Contact: Bill Schaller
Dana-Farber Cancer Institute

Related medicine news :

1. Older and younger chronic leukemia patients may need different therapy
2. Novel test identifies patients most likely to benefit from ALK inhibition therapy
3. RSNA: New Study Finds Brain Angioplasty and Stents Safe and Effective for Stroke Patients
4. Primary care physicians play vital role in caring for diabetes patients
5. Tiotropium has advantages for patients with COPD
6. Study Supports Use of Brain Stents for Certain Stroke Patients
7. Brain angioplasty and stents found safe and effective for stroke patients
8. Patients health service use
9. Gaps in Care Found for Sickle Cell Disease Patients
10. Reduced intensity regimen prior to marrow transplant better for older leukemia patients
11. Novel therapeutic agents provide hope for patients with hard-to-treat blood disorders
Post Your Comments:
Related Image:
Patients with family history of colorectal cancer may be at risk for aggressive form of the disease
(Date:11/27/2015)... ... November 27, 2015 , ... The rapid speed ... As people age, more care is needed, especially with Alzheimer’s, dementia and other ... are being overworked. The forgotten part of this equation: 80 percent of medical ...
(Date:11/27/2015)... ... ... Lizzie’s Lice Pickers just announced a special promotion that will run throughout ... of lice treatment product. In addition, customers will receive a complimentary head Check when ... is a sure way to ruin the holidays, so we encourage all of our ...
(Date:11/27/2015)... Fairfax, VVA (PRWEB) , ... November 27, 2015 ... ... (RBMA) motto of progress through sharing, the 2016 Building Better Radiology ... campaigns. The conference will begin on Sunday, March 6, 2016, at Caesars Palace ...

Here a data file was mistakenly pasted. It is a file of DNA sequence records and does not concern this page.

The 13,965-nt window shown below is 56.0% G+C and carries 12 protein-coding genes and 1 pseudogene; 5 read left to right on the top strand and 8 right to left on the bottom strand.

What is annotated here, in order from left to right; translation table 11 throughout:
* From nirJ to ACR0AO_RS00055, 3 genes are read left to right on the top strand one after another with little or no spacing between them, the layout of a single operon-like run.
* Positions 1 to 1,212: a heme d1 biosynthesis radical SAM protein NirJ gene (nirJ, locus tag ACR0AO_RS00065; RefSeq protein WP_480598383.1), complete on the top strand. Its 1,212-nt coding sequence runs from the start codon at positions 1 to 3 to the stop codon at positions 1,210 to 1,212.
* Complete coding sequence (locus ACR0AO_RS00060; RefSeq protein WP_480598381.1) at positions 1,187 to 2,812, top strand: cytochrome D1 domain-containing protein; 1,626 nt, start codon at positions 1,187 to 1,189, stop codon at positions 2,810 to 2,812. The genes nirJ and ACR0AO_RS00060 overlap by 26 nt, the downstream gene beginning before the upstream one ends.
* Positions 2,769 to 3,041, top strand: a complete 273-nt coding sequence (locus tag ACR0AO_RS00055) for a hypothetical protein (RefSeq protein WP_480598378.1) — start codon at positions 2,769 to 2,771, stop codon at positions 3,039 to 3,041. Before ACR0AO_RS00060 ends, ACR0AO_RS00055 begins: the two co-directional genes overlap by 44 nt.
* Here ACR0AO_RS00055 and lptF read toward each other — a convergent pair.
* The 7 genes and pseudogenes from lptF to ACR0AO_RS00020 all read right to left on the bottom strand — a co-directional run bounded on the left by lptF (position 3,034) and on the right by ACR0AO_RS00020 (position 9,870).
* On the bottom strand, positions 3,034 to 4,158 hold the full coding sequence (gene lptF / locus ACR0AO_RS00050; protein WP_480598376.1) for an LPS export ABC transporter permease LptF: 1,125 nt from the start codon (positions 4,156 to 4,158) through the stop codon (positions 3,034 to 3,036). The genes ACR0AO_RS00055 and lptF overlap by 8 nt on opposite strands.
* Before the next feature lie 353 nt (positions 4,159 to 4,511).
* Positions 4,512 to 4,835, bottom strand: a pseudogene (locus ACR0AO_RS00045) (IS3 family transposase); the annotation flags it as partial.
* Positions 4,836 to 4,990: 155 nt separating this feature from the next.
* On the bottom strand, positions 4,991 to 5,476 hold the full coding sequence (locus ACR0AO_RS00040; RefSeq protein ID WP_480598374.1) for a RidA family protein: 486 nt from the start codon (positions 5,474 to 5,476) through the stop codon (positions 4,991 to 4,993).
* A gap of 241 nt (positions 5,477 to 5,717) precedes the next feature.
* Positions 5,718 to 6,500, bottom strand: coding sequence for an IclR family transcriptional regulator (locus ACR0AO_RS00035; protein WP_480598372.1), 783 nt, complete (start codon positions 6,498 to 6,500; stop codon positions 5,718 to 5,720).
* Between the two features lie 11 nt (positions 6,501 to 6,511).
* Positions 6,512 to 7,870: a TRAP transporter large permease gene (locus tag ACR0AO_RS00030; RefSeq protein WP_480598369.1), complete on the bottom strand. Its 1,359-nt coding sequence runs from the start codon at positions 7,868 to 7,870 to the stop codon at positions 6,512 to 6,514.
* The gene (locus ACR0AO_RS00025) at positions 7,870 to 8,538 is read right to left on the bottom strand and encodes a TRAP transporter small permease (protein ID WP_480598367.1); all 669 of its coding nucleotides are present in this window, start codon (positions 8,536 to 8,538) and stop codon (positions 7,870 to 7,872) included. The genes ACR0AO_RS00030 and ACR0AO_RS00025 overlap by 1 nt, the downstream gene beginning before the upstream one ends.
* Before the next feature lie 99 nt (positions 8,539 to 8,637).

(Date:11/27/2015)... Bangalore, Karnataka (PRWEB) , ... November 27, 2015 ... ... the world, Health-E-minds, an innovative online platform for mental health and wellness consultation, ... KleverKid. , This partnership will bridge the knowledge gap experienced by parents and ...
(Date:11/27/2015)... ... November 27, 2015 , ... Avid collector, Andrew Hawley ... Michigan boxing style concert posters. This is one of Joplin's most famous and beautiful ... at the University of Michigan in Ann Arbor. The According to Hawley, "It is ...
Breaking Medicine News(10 mins):
(Date:11/26/2015)... , November 26, 2015 ... the addition of the  "2016 Future ... Global Cell Surface Testing Market: Supplier ... to their offering.  --> ... of the  "2016 Future Horizons and ...
(Date:11/26/2015)... 26, 2015 ... of the  "2016 Future Horizons and ... Drug Monitoring (TDM) Market: Supplier Shares, ... Opportunities"  report to their offering.  ... the addition of the  "2016 Future ...
(Date:11/26/2015)... , November 26, 2015 ... of the "Radioimmunoassay Market by Type ... Pharmaceutical Industry, Academics, Clinical Diagnostic Labs), Application ... Forecast to 2020" report to their ... announced the addition of the "Radioimmunoassay ...
Breaking Medicine Technology: